resilience reporter

resilience starts with information

Flooding linked to climate change puts beaches, nuclear plants at risk

Only Half of Businesses Believe They Have Achieved Cyber Resilience

“Business resilience” is the modern evolution of what was once known as “business continuity”, the change in terms precipitated by the global connections and always-on culture of the internet. When you boil the concept down, it’s basically a form of disaster recovery planning. Given the ever-present threats of hacking and disruption of online services, “recovery” isn’t good enough anymore; businesses have to harden themselves against an expectation of continual cyber security incidents that are potentially ruinous if successful – thus the need for a cyber resilience posture…

 

Electric grid resiliency will protect Florida consumers, boost economy

Preparing for extreme weather events and natural disasters poses significant challenges to utilities and policymakers across America.

Major weather events affect millions of Americans each year, wreaking billions of dollars in damage and often resulting in the loss of life. The economic costs and the health threats to vulnerable populations like seniors mount every day the lights remain out.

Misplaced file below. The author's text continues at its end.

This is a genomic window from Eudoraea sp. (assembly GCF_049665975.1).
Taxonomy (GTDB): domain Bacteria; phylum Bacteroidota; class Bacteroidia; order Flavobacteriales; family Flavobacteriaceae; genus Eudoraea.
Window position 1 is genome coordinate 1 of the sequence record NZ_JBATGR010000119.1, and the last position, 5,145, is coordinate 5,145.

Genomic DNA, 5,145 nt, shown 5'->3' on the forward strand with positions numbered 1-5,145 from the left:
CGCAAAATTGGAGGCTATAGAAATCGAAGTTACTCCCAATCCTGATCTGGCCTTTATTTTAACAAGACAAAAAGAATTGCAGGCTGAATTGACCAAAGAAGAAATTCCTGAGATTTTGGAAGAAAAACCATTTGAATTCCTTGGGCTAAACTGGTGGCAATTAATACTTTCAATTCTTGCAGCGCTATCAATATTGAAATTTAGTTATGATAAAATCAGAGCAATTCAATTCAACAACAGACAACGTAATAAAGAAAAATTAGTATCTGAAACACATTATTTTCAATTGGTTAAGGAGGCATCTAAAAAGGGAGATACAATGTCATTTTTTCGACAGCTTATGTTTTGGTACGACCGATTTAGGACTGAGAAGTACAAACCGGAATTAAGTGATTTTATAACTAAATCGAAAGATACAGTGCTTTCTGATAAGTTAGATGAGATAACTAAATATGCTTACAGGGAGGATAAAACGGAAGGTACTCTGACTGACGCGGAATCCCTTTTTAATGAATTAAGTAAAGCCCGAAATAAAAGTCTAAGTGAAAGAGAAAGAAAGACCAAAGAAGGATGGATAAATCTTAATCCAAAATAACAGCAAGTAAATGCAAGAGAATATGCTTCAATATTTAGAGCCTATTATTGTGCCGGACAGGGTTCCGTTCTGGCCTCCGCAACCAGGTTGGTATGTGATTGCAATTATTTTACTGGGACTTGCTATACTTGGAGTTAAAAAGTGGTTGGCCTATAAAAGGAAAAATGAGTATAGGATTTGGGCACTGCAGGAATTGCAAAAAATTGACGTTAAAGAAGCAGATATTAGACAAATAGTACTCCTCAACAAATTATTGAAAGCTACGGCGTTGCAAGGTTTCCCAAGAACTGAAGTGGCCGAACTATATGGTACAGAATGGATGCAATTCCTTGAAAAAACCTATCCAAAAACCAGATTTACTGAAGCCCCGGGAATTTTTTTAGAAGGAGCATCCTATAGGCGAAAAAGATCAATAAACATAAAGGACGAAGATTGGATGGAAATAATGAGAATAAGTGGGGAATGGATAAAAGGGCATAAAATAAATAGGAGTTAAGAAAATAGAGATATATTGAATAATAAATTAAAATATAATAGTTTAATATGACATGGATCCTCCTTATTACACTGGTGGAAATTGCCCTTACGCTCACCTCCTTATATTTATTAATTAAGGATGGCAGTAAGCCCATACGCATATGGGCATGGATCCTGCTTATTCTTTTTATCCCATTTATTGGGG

Florida policymakers are wisely working on solutions to improve the resiliency of the state’s electric grid by advancing bipartisan legislation to create a long-term, comprehensive approach to storm hardening…

 

Flooding linked to climate change puts beaches, nuclear plants at risk

hot march

A hot March: Global average temperature anomalies in degrees Celsius, compared to the 1951-1980 average for that month. Chart: NASA GISS

An increasing risk of flooding across the U.S. from climate change has caused lawmakers — from Hawaii to the East Coast — to consider new measures to protect at-risk areas.

The big picture: The risks span from the nation’s natural jewels to some of its most important infrastructure. Rising sea levels mean that Hawaii’s Waikiki Beach could be underwater within the next 15 to 20 years — and an increasing number of U.S. nuclear plants were never designed to handle the flood risk from climate change…

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